Such questions and remarks are a part ‘n parcel of every girl’s life in India, starting from the prominent metro cities to the small towns. A girl has to be chaperoned wherever she goes, otherwise some invisible hands will grasp at her and tug at her virtue or pull it off completely. And, of course, since the family’s honor rests on their female’s virtue, it has to be guarded with utmost care!

India became independent 66 years ago. Yet, half the country is still under the throes of bondage! Yes, bondage it is! The captivity of half the population of the country is not represented by heavy iron chains or handcuffs, but something more subtle, therefore, more powerful and long-lasting – lustful eyes, a picture of unbridled animalistic instincts. In the largest democracy of the world, half the population of India can’t move about freely, whenever they want to, in whichever way they wish to, wearing whatever they feel like! If this is not a gross failure of democracy, human rights and civil liberties, then what is it!

girl childWhat I fail to understand is that in a country where female deities are more revered than their male counterparts, how can such brazen acts of irreverence happen towards women? What are we doing about these acts? Most importantly, can we really solve this problem? Or, may be, we can pray to God for our safety every time we step out of the lakshman rekha of our home. If we are able to come back home with only a few catcalls and some lewd gazes, we can consider ourselves lucky! If not, probably we are paying for the sins committed in our previous birth!

If I am able to reach the age of 70 unharmed, perhaps I will go on some grand pilgrimage to thank God for keeping me safe!

Oh shit! Recently, there was some news about a 70-year old woman being raped by a neighbor! Ok, maybe I will pay my regards to God only when I have a tete-a-tete with him after death!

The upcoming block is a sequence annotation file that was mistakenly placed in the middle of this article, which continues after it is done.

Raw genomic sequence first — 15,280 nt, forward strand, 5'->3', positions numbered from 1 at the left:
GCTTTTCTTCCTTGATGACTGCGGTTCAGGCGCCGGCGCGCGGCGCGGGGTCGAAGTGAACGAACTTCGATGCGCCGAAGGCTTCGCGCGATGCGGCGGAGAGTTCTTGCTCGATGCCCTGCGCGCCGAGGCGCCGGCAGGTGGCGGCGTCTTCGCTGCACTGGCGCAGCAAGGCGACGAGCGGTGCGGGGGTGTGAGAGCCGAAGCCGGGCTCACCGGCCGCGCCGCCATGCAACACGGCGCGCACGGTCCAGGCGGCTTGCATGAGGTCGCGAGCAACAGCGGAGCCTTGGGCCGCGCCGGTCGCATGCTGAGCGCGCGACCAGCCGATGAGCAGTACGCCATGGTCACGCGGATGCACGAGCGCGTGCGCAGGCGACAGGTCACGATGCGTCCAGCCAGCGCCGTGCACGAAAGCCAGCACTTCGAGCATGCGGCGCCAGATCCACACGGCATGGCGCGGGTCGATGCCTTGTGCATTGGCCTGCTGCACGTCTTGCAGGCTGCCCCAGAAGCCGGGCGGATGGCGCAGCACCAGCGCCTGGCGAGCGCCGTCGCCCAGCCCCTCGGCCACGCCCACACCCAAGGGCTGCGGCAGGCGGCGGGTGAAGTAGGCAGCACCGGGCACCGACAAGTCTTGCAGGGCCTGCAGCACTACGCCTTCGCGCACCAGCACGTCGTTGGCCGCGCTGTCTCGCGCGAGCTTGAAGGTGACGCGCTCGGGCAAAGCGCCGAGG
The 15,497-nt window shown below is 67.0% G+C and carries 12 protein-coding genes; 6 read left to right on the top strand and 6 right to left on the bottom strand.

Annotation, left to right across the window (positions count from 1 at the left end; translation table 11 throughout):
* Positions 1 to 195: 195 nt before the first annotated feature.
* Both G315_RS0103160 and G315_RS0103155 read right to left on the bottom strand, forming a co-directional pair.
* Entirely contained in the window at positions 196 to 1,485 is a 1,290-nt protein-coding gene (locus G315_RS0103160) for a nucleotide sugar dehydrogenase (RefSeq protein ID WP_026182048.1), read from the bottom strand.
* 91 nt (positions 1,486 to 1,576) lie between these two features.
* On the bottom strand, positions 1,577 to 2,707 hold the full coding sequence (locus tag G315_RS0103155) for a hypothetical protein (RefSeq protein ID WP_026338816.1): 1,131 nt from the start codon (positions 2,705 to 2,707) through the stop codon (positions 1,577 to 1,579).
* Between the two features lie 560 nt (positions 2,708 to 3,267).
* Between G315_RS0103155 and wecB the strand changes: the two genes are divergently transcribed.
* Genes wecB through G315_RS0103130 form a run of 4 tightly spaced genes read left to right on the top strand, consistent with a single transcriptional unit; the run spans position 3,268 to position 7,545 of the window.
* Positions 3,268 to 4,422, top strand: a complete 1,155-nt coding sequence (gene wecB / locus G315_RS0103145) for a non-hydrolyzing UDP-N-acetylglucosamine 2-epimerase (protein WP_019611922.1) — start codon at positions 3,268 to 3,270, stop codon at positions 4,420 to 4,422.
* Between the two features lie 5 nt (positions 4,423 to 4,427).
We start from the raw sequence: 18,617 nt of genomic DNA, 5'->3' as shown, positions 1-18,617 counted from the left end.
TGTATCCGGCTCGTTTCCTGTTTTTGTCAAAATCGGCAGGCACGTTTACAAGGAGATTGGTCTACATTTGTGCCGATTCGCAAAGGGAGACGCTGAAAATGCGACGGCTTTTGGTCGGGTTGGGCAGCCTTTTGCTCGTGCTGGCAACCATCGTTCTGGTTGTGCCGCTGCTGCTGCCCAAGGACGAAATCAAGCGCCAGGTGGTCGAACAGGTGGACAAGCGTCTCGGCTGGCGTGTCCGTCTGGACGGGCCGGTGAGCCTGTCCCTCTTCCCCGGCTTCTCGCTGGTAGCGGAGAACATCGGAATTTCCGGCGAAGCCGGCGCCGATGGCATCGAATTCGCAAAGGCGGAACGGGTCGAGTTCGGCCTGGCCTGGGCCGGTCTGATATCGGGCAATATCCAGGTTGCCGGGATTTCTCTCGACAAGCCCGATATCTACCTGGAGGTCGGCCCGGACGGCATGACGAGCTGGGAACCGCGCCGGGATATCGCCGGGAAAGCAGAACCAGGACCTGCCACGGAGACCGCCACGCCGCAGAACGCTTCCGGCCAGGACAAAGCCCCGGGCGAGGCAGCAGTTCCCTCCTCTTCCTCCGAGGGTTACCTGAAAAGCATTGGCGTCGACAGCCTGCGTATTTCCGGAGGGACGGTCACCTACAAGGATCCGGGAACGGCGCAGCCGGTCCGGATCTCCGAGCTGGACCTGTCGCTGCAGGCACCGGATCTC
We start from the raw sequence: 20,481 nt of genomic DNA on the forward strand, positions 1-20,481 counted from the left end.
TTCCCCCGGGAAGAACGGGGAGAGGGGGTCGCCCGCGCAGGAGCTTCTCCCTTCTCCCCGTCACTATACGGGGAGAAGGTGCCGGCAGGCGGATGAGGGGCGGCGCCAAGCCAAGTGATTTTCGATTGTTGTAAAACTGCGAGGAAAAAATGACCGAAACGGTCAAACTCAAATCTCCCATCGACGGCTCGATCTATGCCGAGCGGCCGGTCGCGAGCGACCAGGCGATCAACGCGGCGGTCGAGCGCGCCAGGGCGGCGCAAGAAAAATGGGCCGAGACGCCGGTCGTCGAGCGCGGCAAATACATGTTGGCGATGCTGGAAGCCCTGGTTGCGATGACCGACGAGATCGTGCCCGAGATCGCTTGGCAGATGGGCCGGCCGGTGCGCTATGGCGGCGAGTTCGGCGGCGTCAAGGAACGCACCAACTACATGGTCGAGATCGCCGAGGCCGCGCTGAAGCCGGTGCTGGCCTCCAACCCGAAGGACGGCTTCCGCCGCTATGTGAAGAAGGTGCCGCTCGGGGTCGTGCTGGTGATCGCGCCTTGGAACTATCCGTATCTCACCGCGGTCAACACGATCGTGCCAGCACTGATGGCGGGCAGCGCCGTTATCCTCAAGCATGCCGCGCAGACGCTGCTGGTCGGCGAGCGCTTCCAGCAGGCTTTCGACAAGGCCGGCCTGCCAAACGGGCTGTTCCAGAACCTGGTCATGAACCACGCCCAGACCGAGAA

Exploring Goa – XXV – Sunny Palolem Once Again

Flashback – Kartik’s in Sunny Palolem so far and the adventure begins now. To read his other articles on what to explore in Goa, Click here.

When the sun comes out, you are the best judge to decide, whether you douse yourself in oil and layback on a beach bed, or to explore where the curve of the beach takes you to! I loved the hills in the background, and decided to walk along!

image001I walked along the curve of the beach, and increased my pace by walking along the wetter part of the beach. It’s a good base for your crocs to make you walk a tad faster.

image002Never Far away from the constant chatter of the boatmen and their plans to get a load of people to see Dolphins.

image003Given the heat building up, we mid way decided to walk inside the forest in the shade of the trees. The Blue and Green looked lovely.

image004

Conflicts for a New Mommy

Antara Roy debunks some popular myths about motherhood.

image012

So finally, he arrived!! After the 9 months long drill, I couldn’t wait to take him in my arms… It was different, he was red like a tomato, eyes tightly shut by the heavy eyelids; felt like a little mountain baby in my very eastern bong hands. I was a first-time mom, and it was the first time I held such a tiny creature. I was beyond elated and blissfully unaware of the days and nights ahead!! But that story of how I embraced motherhood is for my journals to bear. Here I am more interested in bawling around how a new age mommy deals with her baby, her house, her hubby and her work… oh!! Did I forget to write Indian?? Let me reframe then; ‘I am more interested in bawling around how a new age Indian mommy deals with her baby, her house, her hubby and her work.’